I took a short vacation in La Habana, Cuba, and I’m going to share the Cuban Spanish words I learned about the currency (moneda) used in Cuba.
In most other Spanish speaking countries the only term you really need to know is pesos, but money in Cuba is somewhat of a different animal.
Let’s get started.
When you get to Cuba, you’re going to need get your hands on some Cuban pesos, and like everywhere else in Latin America, you’ll need to change your money in a casa de cambio, a currency exchange. Except in Cuba a casa de cambio is called a CADECA.
You can also exchange money in the larger hotels, although they don’t have signs posted.
CAsa DE CAmbio
You’ll see these signs all over La Habana.
By the way, if your Spanish isn’t quite up to par when it comes to currency exchanges, I’ve already written an article to help you with that:
14 Spanish Travel phrases you’ll need in a currency exchange
Now let’s get back to those Cuban pesos.
When it comes to dinero (money) in Cuba, it’s not quite as simple as converting your dollars to pesos. There are few things you’ll need to know.
The first one is that there are not one, but two monedas in Cuba. By the way, monedas can also mean coins, but in this context it means currency.
There’s the Moneda Nacional, also known as the peso cubano, commonly referred to as the ceupé (CUP) and the Peso Convertible, referred to as the ceucé (CUC).
The most important thing to know about these monedas is that they are not of equal financial value.
At the time of this writing 1 CUC = 24 or 25 CUP. Don’t let anyone tell you otherwise.
It’s not unheard of for local vendors or taxi drivers to try and short change tourists by convincing them CUC and CUP are of equal value when they give you change.
Distinguishing the two is pretty easy.
Ceucé (CUC) has pictures of monuments on them and are much more colorful. And they say pesos convertibles (convertible pesos) right on the bill.
Ceucé is the moneda that tourists are expected to use, and it’s the only Cuban currency you can get at a CADECA. One ceucé is worth about .87 centavos (cents) US. You lose .13 centavos in the exchange because you have to pay a 13% conversion fee.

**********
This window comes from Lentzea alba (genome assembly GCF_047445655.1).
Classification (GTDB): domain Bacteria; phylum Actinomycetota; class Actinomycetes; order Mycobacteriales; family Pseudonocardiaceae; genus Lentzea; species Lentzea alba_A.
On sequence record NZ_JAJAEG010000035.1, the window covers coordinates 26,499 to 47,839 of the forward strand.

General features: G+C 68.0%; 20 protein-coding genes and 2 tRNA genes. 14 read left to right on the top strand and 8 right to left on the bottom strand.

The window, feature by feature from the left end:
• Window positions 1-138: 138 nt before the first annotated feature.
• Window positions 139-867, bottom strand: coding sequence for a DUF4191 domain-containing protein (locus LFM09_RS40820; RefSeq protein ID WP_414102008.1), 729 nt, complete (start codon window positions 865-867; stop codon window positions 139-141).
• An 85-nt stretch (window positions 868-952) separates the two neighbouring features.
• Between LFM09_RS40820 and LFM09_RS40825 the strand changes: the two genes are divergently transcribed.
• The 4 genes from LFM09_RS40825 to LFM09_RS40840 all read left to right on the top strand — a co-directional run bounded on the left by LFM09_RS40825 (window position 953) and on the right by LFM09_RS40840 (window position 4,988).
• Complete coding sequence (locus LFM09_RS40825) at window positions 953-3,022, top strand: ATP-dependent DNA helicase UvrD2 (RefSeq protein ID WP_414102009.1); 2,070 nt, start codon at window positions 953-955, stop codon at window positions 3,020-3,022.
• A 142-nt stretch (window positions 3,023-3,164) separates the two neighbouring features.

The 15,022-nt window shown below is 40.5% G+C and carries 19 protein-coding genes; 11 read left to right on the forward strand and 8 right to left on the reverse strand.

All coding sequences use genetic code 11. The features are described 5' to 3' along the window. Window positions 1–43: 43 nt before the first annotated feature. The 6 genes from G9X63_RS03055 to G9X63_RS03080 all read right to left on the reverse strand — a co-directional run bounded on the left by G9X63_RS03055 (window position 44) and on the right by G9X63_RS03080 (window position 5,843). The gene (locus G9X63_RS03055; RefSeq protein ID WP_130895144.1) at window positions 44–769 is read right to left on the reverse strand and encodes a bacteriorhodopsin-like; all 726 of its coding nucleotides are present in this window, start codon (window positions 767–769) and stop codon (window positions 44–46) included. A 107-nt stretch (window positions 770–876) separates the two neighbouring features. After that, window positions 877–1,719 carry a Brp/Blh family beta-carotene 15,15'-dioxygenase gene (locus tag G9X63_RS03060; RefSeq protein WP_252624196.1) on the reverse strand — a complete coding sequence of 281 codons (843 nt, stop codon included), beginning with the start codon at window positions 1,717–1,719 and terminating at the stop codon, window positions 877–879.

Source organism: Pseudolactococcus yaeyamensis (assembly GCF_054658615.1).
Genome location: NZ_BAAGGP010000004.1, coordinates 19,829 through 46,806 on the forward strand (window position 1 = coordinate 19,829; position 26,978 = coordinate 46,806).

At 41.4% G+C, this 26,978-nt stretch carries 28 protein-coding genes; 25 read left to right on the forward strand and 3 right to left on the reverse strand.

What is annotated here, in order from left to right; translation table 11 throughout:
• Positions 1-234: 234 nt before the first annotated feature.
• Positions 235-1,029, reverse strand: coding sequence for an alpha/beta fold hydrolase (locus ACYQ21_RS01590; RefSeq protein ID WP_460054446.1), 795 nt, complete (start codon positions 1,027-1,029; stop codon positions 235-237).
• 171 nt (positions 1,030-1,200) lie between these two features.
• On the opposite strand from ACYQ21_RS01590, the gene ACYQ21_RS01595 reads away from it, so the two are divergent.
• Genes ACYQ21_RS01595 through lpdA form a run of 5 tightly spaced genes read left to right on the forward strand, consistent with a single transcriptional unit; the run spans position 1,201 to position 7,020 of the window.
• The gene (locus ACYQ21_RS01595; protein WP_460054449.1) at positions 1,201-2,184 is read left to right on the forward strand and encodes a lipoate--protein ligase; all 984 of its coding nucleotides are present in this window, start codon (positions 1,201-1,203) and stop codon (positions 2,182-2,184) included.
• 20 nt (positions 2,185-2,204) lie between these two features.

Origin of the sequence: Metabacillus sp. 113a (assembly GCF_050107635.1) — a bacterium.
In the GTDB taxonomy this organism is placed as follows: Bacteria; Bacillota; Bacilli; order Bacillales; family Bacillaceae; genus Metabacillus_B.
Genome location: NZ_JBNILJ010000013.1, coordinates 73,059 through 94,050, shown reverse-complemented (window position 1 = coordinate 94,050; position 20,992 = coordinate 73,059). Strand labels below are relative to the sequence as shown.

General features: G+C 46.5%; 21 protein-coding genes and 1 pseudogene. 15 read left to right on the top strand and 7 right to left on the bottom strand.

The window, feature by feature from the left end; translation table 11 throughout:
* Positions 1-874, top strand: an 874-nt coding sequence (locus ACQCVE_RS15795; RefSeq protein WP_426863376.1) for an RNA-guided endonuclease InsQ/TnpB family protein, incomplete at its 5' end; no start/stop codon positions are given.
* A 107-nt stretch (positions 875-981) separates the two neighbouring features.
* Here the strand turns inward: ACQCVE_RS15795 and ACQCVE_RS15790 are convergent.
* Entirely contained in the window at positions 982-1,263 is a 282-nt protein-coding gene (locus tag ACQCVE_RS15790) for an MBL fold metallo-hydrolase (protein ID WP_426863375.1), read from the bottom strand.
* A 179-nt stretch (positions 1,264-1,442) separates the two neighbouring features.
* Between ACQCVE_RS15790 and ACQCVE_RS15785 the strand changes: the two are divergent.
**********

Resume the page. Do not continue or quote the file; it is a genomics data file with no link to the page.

Now let’s look at the ceupé (CUP).
The ceupé has pictures of important historical figures and just isn’t as colorful as the ceucé.
By the way, paper money , or a bill as we would say is called a billete in Spanish.
You can’t get ceupé in a CADECA. If you want to get your hands on some, you’ll have to go to a bank or pay for something in ceucé and get your change back in ceupé.
It’s not a bad idea to have some ceupé in your pockets if you plan on leaving the tourist area and buying in some of the local markets, small mom and pop restaurants, catching the bus, buying street food, etc. But you don’t want a lot of it because you won’t be able to exchange it back and it’s worthless outside of Cuba. Although they do make nice souvenirs.
Another term you might hear for money is divisa , which is used to refer to any type of foreign currency.
Informally, dollars (dólares) are sometimes referred to as chavitos or fulas. And fulas is masculine, so it would be el or los fulas.
And that’s it. Knowing these terms will make it a little easier to understand and use money in Cuba, and sounding a little bit more like a local doesn’t hurt either.
Stayed tuned for an upcoming post on some the other local Cuban Spanish terms I learned.
¡Ojalá que les sirvan!
I would like to know the names for US currency in Cuba before Castro–prior to 1959. I know níquel was nickle and for a dime it was real or rial (not sure of the spelling). I also remember that the US dollar and the Cuban peso were of equal value at the time.